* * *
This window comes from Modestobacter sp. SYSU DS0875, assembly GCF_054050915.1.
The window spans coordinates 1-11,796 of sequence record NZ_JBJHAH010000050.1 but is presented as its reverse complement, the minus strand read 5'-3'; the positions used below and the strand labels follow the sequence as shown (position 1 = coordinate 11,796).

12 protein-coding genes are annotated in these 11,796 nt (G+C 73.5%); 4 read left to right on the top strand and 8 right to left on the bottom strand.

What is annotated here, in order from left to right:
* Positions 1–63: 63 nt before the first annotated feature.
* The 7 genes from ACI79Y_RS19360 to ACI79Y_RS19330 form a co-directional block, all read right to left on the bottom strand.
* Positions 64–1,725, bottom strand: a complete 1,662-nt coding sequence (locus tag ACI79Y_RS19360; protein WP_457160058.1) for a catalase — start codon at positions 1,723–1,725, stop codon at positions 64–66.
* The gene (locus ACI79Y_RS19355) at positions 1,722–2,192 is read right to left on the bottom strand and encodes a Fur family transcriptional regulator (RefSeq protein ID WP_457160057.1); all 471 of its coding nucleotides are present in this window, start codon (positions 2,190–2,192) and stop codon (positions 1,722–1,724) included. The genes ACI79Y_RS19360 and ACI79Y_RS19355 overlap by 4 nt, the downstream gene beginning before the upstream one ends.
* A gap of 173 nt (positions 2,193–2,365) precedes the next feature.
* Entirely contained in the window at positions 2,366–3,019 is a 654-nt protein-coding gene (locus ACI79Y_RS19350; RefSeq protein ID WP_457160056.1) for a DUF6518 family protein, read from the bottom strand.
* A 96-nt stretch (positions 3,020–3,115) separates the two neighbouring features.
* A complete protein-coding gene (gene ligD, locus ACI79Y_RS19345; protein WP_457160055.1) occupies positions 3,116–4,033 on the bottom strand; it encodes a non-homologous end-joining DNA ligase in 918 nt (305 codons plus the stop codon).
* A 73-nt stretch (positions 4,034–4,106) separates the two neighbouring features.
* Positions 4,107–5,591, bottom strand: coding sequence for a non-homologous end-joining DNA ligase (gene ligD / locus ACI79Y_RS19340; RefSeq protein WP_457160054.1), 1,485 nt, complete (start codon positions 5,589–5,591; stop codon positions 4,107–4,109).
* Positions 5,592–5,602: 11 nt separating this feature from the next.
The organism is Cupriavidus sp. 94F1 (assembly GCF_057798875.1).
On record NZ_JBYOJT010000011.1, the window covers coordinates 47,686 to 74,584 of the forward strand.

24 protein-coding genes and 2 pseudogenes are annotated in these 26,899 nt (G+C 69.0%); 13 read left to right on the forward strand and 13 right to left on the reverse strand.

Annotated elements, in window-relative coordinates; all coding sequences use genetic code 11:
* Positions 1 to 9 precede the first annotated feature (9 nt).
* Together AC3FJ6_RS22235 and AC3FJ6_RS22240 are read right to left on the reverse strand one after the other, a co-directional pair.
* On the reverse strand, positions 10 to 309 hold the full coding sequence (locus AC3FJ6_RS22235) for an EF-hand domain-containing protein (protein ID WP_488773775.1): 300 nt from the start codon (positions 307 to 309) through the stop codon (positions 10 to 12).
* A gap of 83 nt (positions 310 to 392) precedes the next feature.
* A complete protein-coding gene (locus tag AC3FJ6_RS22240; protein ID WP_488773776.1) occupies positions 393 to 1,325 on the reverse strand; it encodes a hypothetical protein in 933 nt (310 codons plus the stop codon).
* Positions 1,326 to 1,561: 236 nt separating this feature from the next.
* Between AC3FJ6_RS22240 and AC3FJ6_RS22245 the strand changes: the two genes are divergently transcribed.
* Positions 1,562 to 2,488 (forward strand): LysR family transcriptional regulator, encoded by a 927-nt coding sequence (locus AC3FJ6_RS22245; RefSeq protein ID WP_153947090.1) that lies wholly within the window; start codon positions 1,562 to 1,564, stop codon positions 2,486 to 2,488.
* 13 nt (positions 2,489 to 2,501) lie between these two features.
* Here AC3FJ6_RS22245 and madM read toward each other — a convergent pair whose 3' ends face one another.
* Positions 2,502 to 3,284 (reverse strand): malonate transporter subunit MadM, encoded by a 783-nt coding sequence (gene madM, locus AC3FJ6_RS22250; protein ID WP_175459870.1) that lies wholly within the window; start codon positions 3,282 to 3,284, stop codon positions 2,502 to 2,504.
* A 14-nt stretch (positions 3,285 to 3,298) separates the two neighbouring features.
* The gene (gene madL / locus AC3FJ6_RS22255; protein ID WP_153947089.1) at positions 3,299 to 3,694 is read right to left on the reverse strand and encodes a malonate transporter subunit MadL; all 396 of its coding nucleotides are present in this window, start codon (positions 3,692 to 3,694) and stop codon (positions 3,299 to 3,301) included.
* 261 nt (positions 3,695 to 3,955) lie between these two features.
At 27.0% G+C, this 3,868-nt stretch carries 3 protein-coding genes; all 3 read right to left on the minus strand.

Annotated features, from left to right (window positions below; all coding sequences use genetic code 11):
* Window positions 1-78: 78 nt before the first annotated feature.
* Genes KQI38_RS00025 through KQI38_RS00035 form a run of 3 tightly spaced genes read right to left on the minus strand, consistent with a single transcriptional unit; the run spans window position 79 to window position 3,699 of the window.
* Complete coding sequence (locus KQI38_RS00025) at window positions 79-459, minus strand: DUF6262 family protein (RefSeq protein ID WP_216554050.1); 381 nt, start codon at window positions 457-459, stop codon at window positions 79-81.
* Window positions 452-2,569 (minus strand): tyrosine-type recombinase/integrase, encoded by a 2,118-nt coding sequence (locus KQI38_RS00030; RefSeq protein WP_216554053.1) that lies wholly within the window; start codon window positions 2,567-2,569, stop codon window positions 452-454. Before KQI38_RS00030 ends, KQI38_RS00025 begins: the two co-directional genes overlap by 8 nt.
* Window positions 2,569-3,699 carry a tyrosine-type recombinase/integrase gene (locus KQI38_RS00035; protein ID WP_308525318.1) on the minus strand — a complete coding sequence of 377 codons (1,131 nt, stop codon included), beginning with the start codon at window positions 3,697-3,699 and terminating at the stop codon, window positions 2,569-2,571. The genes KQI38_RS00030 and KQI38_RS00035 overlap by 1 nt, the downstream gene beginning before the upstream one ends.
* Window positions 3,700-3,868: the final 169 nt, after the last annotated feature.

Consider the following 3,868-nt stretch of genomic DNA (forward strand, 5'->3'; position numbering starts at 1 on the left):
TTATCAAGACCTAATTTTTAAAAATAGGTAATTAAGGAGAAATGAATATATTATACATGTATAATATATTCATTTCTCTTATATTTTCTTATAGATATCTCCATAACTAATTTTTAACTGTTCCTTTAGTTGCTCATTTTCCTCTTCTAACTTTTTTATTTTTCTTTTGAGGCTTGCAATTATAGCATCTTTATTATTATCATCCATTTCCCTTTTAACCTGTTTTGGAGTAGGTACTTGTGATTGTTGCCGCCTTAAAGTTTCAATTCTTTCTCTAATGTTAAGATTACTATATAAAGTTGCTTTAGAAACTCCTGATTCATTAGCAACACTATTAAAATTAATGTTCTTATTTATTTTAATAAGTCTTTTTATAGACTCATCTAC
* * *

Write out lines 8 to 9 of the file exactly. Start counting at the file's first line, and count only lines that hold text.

* The gene (locus ACI79Y_RS19355) at positions 1,722–2,192 is read right to left on the bottom strand and encodes a Fur family transcriptional regulator (RefSeq protein ID WP_457160057.1); all 471 of its coding nucleotides are present in this window, start codon (positions 2,190–2,192) and stop codon (positions 1,722–1,724) included. The genes ACI79Y_RS19360 and ACI79Y_RS19355 overlap by 4 nt, the downstream gene beginning before the upstream one ends.
* A gap of 173 nt (positions 2,193–2,365) precedes the next feature.